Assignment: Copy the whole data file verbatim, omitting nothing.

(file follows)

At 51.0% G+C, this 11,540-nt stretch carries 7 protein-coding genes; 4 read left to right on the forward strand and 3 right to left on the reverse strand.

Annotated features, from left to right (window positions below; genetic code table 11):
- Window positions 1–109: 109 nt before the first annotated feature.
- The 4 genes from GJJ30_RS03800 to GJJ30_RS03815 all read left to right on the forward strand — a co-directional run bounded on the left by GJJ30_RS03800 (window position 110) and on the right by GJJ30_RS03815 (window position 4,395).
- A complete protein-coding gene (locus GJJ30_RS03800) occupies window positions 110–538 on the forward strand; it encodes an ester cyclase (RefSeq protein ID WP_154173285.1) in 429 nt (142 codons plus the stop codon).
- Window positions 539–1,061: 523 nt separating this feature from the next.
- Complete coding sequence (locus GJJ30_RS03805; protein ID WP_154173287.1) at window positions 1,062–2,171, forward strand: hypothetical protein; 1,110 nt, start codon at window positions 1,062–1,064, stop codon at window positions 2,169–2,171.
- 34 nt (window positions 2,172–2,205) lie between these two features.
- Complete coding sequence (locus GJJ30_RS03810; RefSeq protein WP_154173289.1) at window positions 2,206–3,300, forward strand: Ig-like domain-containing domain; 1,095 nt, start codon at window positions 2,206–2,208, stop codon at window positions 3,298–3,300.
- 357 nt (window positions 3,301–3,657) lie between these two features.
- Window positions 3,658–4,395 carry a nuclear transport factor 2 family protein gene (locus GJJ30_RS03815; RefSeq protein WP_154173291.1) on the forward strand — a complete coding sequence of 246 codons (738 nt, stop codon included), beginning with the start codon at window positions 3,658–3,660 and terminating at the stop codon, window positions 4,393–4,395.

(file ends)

At 51.0% G+C, this 11,540-nt stretch carries 7 protein-coding genes; 4 read left to right on the forward strand and 3 right to left on the reverse strand.

Annotated features, from left to right (window positions below; genetic code table 11):
- Window positions 1–109: 109 nt before the first annotated feature.
- The 4 genes from GJJ30_RS03800 to GJJ30_RS03815 all read left to right on the forward strand — a co-directional run bounded on the left by GJJ30_RS03800 (window position 110) and on the right by GJJ30_RS03815 (window position 4,395).
- A complete protein-coding gene (locus GJJ30_RS03800) occupies window positions 110–538 on the forward strand; it encodes an ester cyclase (RefSeq protein ID WP_154173285.1) in 429 nt (142 codons plus the stop codon).
- Window positions 539–1,061: 523 nt separating this feature from the next.
- Complete coding sequence (locus GJJ30_RS03805; protein ID WP_154173287.1) at window positions 1,062–2,171, forward strand: hypothetical protein; 1,110 nt, start codon at window positions 1,062–1,064, stop codon at window positions 2,169–2,171.
- 34 nt (window positions 2,172–2,205) lie between these two features.
- Complete coding sequence (locus GJJ30_RS03810; RefSeq protein WP_154173289.1) at window positions 2,206–3,300, forward strand: Ig-like domain-containing domain; 1,095 nt, start codon at window positions 2,206–2,208, stop codon at window positions 3,298–3,300.
- 357 nt (window positions 3,301–3,657) lie between these two features.
- Window positions 3,658–4,395 carry a nuclear transport factor 2 family protein gene (locus GJJ30_RS03815; RefSeq protein WP_154173291.1) on the forward strand — a complete coding sequence of 246 codons (738 nt, stop codon included), beginning with the start codon at window positions 3,658–3,660 and terminating at the stop codon, window positions 4,393–4,395.